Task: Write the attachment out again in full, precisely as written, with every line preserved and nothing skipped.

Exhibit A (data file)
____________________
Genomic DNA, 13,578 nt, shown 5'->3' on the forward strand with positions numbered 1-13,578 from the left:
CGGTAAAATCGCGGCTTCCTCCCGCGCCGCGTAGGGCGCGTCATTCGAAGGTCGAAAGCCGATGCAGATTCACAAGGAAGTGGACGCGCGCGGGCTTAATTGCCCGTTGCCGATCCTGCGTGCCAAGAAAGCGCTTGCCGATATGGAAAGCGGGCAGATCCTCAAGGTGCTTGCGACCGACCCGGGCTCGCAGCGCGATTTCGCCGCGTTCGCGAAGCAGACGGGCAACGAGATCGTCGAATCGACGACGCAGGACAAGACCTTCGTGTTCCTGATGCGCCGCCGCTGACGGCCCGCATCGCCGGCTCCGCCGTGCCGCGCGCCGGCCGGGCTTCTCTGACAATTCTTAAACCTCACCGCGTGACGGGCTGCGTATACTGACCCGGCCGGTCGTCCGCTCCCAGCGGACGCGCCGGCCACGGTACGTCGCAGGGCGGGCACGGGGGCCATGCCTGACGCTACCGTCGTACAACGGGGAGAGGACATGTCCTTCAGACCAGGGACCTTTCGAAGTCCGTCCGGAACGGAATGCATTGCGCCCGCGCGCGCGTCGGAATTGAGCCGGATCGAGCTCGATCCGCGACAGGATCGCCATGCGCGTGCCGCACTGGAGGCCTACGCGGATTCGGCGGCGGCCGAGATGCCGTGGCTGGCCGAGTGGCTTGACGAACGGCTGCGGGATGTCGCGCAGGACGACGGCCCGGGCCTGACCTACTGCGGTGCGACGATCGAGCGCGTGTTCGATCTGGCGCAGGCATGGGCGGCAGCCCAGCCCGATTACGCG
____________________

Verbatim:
Genomic DNA, 13,578 nt, shown 5'->3' on the forward strand with positions numbered 1-13,578 from the left:
CGGTAAAATCGCGGCTTCCTCCCGCGCCGCGTAGGGCGCGTCATTCGAAGGTCGAAAGCCGATGCAGATTCACAAGGAAGTGGACGCGCGCGGGCTTAATTGCCCGTTGCCGATCCTGCGTGCCAAGAAAGCGCTTGCCGATATGGAAAGCGGGCAGATCCTCAAGGTGCTTGCGACCGACCCGGGCTCGCAGCGCGATTTCGCCGCGTTCGCGAAGCAGACGGGCAACGAGATCGTCGAATCGACGACGCAGGACAAGACCTTCGTGTTCCTGATGCGCCGCCGCTGACGGCCCGCATCGCCGGCTCCGCCGTGCCGCGCGCCGGCCGGGCTTCTCTGACAATTCTTAAACCTCACCGCGTGACGGGCTGCGTATACTGACCCGGCCGGTCGTCCGCTCCCAGCGGACGCGCCGGCCACGGTACGTCGCAGGGCGGGCACGGGGGCCATGCCTGACGCTACCGTCGTACAACGGGGAGAGGACATGTCCTTCAGACCAGGGACCTTTCGAAGTCCGTCCGGAACGGAATGCATTGCGCCCGCGCGCGCGTCGGAATTGAGCCGGATCGAGCTCGATCCGCGACAGGATCGCCATGCGCGTGCCGCACTGGAGGCCTACGCGGATTCGGCGGCGGCCGAGATGCCGTGGCTGGCCGAGTGGCTTGACGAACGGCTGCGGGATGTCGCGCAGGACGACGGCCCGGGCCTGACCTACTGCGGTGCGACGATCGAGCGCGTGTTCGATCTGGCGCAGGCATGGGCGGCAGCCCAGCCCGATTACGCG